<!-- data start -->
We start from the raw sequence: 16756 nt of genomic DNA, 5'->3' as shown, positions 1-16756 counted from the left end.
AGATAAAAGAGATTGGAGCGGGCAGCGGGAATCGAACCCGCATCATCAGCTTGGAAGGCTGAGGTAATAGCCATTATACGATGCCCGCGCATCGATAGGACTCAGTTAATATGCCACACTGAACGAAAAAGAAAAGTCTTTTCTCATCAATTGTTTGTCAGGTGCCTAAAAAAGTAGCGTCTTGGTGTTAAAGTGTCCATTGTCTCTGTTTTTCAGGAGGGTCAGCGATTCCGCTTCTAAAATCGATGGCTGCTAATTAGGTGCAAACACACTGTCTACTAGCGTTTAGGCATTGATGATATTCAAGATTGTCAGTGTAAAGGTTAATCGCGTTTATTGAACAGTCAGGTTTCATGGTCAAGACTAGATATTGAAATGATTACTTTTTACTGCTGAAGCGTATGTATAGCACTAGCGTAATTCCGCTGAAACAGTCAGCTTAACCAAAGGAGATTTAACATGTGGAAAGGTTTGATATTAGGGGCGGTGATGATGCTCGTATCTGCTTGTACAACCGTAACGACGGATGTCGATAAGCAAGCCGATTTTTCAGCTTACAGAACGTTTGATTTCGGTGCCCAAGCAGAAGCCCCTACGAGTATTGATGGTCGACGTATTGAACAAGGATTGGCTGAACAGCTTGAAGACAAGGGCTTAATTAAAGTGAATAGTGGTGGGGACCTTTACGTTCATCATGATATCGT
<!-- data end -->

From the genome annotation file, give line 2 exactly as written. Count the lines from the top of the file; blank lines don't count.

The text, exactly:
AGATAAAAGAGATTGGAGCGGGCAGCGGGAATCGAACCCGCATCATCAGCTTGGAAGGCTGAGGTAATAGCCATTATACGATGCCCGCGCATCGATAGGACTCAGTTAATATGCCACACTGAACGAAAAAGAAAAGTCTTTTCTCATCAATTGTTTGTCAGGTGCCTAAAAAAGTAGCGTCTTGGTGTTAAAGTGTCCATTGTCTCTGTTTTTCAGGAGGGTCAGCGATTCCGCTTCTAAAATCGATGGCTGCTAATTAGGTGCAAACACACTGTCTACTAGCGTTTAGGCATTGATGATATTCAAGATTGTCAGTGTAAAGGTTAATCGCGTTTATTGAACAGTCAGGTTTCATGGTCAAGACTAGATATTGAAATGATTACTTTTTACTGCTGAAGCGTATGTATAGCACTAGCGTAATTCCGCTGAAACAGTCAGCTTAACCAAAGGAGATTTAACATGTGGAAAGGTTTGATATTAGGGGCGGTGATGATGCTCGTATCTGCTTGTACAACCGTAACGACGGATGTCGATAAGCAAGCCGATTTTTCAGCTTACAGAACGTTTGATTTCGGTGCCCAAGCAGAAGCCCCTACGAGTATTGATGGTCGACGTATTGAACAAGGATTGGCTGAACAGCTTGAAGACAAGGGCTTAATTAAAGTGAATAGTGGTGGGGACCTTTACGTTCATCATGATATCGT